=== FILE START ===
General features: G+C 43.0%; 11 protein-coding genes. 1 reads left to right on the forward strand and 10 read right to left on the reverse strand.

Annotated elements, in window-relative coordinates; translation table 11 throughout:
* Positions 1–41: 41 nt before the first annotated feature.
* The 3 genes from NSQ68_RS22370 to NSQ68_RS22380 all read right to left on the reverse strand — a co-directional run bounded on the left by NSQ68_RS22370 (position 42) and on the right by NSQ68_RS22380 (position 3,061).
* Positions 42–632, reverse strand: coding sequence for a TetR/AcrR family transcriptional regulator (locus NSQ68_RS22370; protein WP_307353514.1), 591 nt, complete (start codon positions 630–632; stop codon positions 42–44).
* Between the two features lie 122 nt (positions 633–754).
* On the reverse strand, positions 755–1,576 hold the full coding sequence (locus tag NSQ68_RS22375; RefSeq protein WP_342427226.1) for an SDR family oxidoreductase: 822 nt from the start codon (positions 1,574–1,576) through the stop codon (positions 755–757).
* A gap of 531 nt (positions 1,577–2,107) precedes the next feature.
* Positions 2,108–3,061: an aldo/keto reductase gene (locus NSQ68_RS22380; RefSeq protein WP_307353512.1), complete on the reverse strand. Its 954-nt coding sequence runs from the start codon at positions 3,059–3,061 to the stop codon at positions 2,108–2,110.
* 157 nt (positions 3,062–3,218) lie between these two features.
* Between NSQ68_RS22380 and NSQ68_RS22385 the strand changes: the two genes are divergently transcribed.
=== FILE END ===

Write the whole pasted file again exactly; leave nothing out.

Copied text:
General features: G+C 43.0%; 11 protein-coding genes. 1 reads left to right on the forward strand and 10 read right to left on the reverse strand.

Annotated elements, in window-relative coordinates; translation table 11 throughout:
* Positions 1–41: 41 nt before the first annotated feature.
* The 3 genes from NSQ68_RS22370 to NSQ68_RS22380 all read right to left on the reverse strand — a co-directional run bounded on the left by NSQ68_RS22370 (position 42) and on the right by NSQ68_RS22380 (position 3,061).
* Positions 42–632, reverse strand: coding sequence for a TetR/AcrR family transcriptional regulator (locus NSQ68_RS22370; protein WP_307353514.1), 591 nt, complete (start codon positions 630–632; stop codon positions 42–44).
* Between the two features lie 122 nt (positions 633–754).
* On the reverse strand, positions 755–1,576 hold the full coding sequence (locus tag NSQ68_RS22375; RefSeq protein WP_342427226.1) for an SDR family oxidoreductase: 822 nt from the start codon (positions 1,574–1,576) through the stop codon (positions 755–757).
* A gap of 531 nt (positions 1,577–2,107) precedes the next feature.
* Positions 2,108–3,061: an aldo/keto reductase gene (locus NSQ68_RS22380; RefSeq protein WP_307353512.1), complete on the reverse strand. Its 954-nt coding sequence runs from the start codon at positions 3,059–3,061 to the stop codon at positions 2,108–2,110.
* 157 nt (positions 3,062–3,218) lie between these two features.
* Between NSQ68_RS22380 and NSQ68_RS22385 the strand changes: the two genes are divergently transcribed.